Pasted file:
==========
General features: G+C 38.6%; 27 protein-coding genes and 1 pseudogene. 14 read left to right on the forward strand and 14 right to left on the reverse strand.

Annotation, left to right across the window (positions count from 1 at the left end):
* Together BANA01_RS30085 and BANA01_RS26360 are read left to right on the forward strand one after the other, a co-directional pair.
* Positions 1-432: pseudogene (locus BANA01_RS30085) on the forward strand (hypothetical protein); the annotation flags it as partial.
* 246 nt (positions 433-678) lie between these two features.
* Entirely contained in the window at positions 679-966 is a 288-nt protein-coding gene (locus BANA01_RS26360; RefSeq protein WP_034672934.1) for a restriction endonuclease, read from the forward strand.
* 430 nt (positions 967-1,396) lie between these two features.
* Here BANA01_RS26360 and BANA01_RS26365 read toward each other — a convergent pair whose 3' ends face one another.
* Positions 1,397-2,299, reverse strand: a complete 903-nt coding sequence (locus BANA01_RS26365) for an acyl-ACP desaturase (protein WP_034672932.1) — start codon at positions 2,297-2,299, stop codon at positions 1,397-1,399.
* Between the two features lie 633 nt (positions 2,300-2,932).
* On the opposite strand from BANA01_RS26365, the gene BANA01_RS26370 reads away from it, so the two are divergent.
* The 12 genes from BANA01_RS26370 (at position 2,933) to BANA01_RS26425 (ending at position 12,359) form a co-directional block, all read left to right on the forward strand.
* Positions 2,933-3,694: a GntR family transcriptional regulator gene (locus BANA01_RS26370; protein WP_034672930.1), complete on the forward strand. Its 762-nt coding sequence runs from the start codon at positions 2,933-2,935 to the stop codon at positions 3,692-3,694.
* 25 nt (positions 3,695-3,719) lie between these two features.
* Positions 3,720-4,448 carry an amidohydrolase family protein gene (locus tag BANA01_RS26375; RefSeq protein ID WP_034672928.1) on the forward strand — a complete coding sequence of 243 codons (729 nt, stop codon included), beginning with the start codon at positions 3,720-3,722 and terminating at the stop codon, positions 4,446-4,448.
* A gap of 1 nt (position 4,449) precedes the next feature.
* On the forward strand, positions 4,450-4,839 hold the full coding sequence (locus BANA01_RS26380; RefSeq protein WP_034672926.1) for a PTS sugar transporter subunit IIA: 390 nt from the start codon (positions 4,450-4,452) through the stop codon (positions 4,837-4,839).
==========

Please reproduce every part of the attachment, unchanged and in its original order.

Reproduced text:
General features: G+C 38.6%; 27 protein-coding genes and 1 pseudogene. 14 read left to right on the forward strand and 14 right to left on the reverse strand.

Annotation, left to right across the window (positions count from 1 at the left end):
* Together BANA01_RS30085 and BANA01_RS26360 are read left to right on the forward strand one after the other, a co-directional pair.
* Positions 1-432: pseudogene (locus BANA01_RS30085) on the forward strand (hypothetical protein); the annotation flags it as partial.
* 246 nt (positions 433-678) lie between these two features.
* Entirely contained in the window at positions 679-966 is a 288-nt protein-coding gene (locus BANA01_RS26360; RefSeq protein WP_034672934.1) for a restriction endonuclease, read from the forward strand.
* 430 nt (positions 967-1,396) lie between these two features.
* Here BANA01_RS26360 and BANA01_RS26365 read toward each other — a convergent pair whose 3' ends face one another.
* Positions 1,397-2,299, reverse strand: a complete 903-nt coding sequence (locus BANA01_RS26365) for an acyl-ACP desaturase (protein WP_034672932.1) — start codon at positions 2,297-2,299, stop codon at positions 1,397-1,399.
* Between the two features lie 633 nt (positions 2,300-2,932).
* On the opposite strand from BANA01_RS26365, the gene BANA01_RS26370 reads away from it, so the two are divergent.
* The 12 genes from BANA01_RS26370 (at position 2,933) to BANA01_RS26425 (ending at position 12,359) form a co-directional block, all read left to right on the forward strand.
* Positions 2,933-3,694: a GntR family transcriptional regulator gene (locus BANA01_RS26370; protein WP_034672930.1), complete on the forward strand. Its 762-nt coding sequence runs from the start codon at positions 2,933-2,935 to the stop codon at positions 3,692-3,694.
* 25 nt (positions 3,695-3,719) lie between these two features.
* Positions 3,720-4,448 carry an amidohydrolase family protein gene (locus tag BANA01_RS26375; RefSeq protein ID WP_034672928.1) on the forward strand — a complete coding sequence of 243 codons (729 nt, stop codon included), beginning with the start codon at positions 3,720-3,722 and terminating at the stop codon, positions 4,446-4,448.
* A gap of 1 nt (position 4,449) precedes the next feature.
* On the forward strand, positions 4,450-4,839 hold the full coding sequence (locus BANA01_RS26380; RefSeq protein WP_034672926.1) for a PTS sugar transporter subunit IIA: 390 nt from the start codon (positions 4,450-4,452) through the stop codon (positions 4,837-4,839).